the service substituted is that ability, particularly with moving texts - so with videos or things in time such as naming to mark the peak points in engagement with these various pieces of creative. Neuro-metrics can identify the creative factors correlated with peaks of brain response across a range of measures. These measures can be correlated with desirable consumer responses, for instance, emotional intensity, approach -withdrawal or long term memory encoding). the latter, in particular has been shown to correlate and to be correlated with advertising effectiveness. So, theoretically, being able to discern the sinusoidal spikes in these categories should enable advertisers to hone in on and enhance the effectiveness of their advertising. This can be done through interpolating theories such as conceptual closure, peak shift effect etc.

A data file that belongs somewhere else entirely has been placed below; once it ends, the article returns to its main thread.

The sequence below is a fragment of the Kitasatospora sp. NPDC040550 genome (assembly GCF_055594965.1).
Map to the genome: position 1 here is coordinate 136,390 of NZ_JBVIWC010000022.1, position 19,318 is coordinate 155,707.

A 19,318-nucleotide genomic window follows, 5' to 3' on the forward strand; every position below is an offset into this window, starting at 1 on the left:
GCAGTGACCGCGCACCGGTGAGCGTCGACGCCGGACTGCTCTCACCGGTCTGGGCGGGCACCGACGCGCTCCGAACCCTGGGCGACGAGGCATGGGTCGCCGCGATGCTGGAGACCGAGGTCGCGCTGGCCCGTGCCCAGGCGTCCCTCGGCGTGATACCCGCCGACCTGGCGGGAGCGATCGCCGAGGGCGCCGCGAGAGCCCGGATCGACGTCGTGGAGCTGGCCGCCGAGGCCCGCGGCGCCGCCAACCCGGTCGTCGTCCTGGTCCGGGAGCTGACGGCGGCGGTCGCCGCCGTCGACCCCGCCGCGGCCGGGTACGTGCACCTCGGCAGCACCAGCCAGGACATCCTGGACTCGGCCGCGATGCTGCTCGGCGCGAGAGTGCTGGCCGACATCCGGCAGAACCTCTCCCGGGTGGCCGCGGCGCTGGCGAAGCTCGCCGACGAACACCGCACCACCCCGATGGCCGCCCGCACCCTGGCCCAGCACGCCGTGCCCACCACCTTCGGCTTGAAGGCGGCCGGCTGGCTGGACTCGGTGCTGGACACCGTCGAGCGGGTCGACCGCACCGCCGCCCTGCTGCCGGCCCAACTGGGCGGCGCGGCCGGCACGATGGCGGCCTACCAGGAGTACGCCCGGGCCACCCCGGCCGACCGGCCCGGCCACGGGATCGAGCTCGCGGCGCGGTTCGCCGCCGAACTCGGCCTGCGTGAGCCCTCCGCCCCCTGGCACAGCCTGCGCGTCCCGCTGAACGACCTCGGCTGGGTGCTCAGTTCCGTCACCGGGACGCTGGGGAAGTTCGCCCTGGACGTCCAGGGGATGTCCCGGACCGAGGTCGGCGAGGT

This seems on the face of it to cover off the fundamentals of creative development research, i.e. narrative storytelling, casting, use of music and product placement ad other aesthetic choices. Given that this is also the purview of semiotics, you might assume that this is a direct threat.
What neuro-metrics lack is the textual literacy needed to dissect and pinpoint what elements in the given stimuli cause which meaning. Brand communication is multimodal and human imagination is metaphorical. Creative texts are more complex than jut a one to one correspondence between stimulus and response. The meaning is shot through the entire entity and shifting around slots across a sequence, the syntax, only gets us so far without thinking about the cultural context, channel, the semantic units and how they fit together.